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Article: siRNA Versus miRNA as Therapeutics for Gene Silencing

TitlesiRNA Versus miRNA as Therapeutics for Gene Silencing
Authors
Issue Date2015
PublisherNature Publishing Group: Open Access Journals. The Journal's web site is located at http://www.nature.com/mtna/index.html
Citation
Molecular Therapy - Nucleic Acids, 2015, v. 4 n. 9, p. Article no. e252 How to Cite?
AbstractDiscovered a little over two decades ago, small interfering RNAs (siRNAs) and microRNAs (miRNAs) are noncoding RNAs with important roles in gene regulation. They have recently been investigated as novel classes of therapeutic agents for the treatment of a wide range of disorders including cancers and infections. Clinical trials of siRNA- and miRNA-based drugs have already been initiated. siRNAs and miRNAs share many similarities, both are short duplex RNA molecules that exert gene silencing effects at the post-transcriptional level by targeting messenger RNA (mRNA), yet their mechanisms of action and clinical applications are distinct. The major difference between siRNAs and miRNAs is that the former are highly specific with only one mRNA target, whereas the latter have multiple targets. The therapeutic approaches of siRNAs and miRNAs are therefore very different. Hence, this review provides a comparison between therapeutic siRNAs and miRNAs in terms of their mechanisms of action, physicochemical properties, delivery, and clinical applications. Moreover, the challenges in developing both classes of RNA as therapeutics are also discussed.
Persistent Identifierhttp://hdl.handle.net/10722/218805
ISSN
2015 Impact Factor: 5.048
2015 SCImago Journal Rankings: 2.320

 

DC FieldValueLanguage
dc.contributor.authorLam, JKW-
dc.contributor.authorCHOW, YT-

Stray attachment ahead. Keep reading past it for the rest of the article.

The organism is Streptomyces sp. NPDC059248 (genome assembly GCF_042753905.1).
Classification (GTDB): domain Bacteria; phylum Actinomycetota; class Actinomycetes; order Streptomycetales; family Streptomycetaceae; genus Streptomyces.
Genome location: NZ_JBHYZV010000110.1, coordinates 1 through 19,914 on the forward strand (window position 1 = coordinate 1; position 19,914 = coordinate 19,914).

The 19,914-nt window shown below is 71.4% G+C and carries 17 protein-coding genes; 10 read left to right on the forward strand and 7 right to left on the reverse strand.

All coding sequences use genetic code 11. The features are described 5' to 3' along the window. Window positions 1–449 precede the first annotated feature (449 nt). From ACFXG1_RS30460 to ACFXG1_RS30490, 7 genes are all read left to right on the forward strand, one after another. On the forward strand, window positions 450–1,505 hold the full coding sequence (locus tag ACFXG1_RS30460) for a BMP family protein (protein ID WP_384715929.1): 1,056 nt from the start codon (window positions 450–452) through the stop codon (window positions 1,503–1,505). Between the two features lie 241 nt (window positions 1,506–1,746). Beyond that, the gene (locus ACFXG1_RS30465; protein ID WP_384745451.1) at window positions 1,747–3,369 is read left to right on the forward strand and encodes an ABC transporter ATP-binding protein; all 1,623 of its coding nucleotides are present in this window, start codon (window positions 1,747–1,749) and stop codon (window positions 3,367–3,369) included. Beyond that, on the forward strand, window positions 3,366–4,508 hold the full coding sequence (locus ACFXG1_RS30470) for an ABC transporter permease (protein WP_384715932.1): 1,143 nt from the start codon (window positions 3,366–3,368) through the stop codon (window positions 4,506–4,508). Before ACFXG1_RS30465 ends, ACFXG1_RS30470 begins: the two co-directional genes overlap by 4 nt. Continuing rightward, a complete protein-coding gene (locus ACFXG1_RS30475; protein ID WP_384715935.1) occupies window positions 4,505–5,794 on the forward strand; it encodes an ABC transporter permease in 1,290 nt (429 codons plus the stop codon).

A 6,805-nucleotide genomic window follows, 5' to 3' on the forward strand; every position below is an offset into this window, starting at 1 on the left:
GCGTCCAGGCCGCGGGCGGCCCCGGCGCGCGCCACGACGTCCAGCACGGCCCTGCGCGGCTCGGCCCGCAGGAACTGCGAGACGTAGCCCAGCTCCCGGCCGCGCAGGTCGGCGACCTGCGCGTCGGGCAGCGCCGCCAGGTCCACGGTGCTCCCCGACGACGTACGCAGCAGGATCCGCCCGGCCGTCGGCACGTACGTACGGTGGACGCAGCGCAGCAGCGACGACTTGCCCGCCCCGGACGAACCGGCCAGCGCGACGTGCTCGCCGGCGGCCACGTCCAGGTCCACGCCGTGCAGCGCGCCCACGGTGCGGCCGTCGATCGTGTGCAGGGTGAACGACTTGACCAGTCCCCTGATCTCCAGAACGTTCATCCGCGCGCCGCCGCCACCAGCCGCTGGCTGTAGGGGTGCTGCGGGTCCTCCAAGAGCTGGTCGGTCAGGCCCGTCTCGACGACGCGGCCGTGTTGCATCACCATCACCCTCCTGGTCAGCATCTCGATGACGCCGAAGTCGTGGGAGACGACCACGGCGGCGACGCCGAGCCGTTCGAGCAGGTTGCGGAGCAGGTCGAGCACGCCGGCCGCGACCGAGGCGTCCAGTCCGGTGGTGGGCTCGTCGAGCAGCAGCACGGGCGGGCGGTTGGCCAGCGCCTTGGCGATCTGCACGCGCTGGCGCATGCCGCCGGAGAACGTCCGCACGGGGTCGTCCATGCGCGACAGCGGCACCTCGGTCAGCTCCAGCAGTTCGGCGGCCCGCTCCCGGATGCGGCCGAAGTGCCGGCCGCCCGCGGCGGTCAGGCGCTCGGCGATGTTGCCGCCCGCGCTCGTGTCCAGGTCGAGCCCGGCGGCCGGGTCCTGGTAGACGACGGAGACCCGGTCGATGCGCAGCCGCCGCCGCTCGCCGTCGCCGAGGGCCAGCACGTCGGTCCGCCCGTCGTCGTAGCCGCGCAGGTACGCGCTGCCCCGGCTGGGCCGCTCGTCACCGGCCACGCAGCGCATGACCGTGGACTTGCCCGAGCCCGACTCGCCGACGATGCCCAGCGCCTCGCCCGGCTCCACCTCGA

dc.contributor.authorZHANG, Y-
dc.contributor.authorLeung, SWS-
dc.date.accessioned2015-09-18T06:53:58Z-
dc.date.available2015-09-18T06:53:58Z-
dc.date.issued2015-
dc.identifier.citationMolecular Therapy - Nucleic Acids, 2015, v. 4 n. 9, p. Article no. e252-
dc.identifier.issn2162-2531-
dc.identifier.urihttp://hdl.handle.net/10722/218805-
dc.description.abstractDiscovered a little over two decades ago, small interfering RNAs (siRNAs) and microRNAs (miRNAs) are noncoding RNAs with important roles in gene regulation. They have recently been investigated as novel classes of therapeutic agents for the treatment of a wide range of disorders including cancers and infections. Clinical trials of siRNA- and miRNA-based drugs have already been initiated. siRNAs and miRNAs share many similarities, both are short duplex RNA molecules that exert gene silencing effects at the post-transcriptional level by targeting messenger RNA (mRNA), yet their mechanisms of action and clinical applications are distinct. The major difference between siRNAs and miRNAs is that the former are highly specific with only one mRNA target, whereas the latter have multiple targets. The therapeutic approaches of siRNAs and miRNAs are therefore very different. Hence, this review provides a comparison between therapeutic siRNAs and miRNAs in terms of their mechanisms of action, physicochemical properties, delivery, and clinical applications. Moreover, the challenges in developing both classes of RNA as therapeutics are also discussed.-
dc.languageeng-
dc.publisherNature Publishing Group: Open Access Journals. The Journal's web site is located at http://www.nature.com/mtna/index.html-
dc.relation.ispartofMolecular Therapy - Nucleic Acids-
dc.rightsCreative Commons: Attribution 3.0 Hong Kong License-
dc.titlesiRNA Versus miRNA as Therapeutics for Gene Silencing-
dc.typeArticle-
dc.identifier.emailLam, JKW: jkwlam@hku.hk-
dc.identifier.emailLeung, SWS: swsleung@hku.hk-
dc.identifier.authorityLam, JKW=rp01346-
dc.identifier.authorityLeung, SWS=rp00235-
dc.description.naturepublished_or_final_version-
dc.identifier.doi10.1038/mtna.2015.23-
dc.identifier.scopuseid_2-s2.0-84954441161-
dc.identifier.hkuros255091-
dc.identifier.volume4-
dc.identifier.issue9-
dc.identifier.spageArticle no. e252-
dc.identifier.epageArticle no. e252-
dc.publisher.placeUnited Kingdom-
dc.identifier.f1000725789165-

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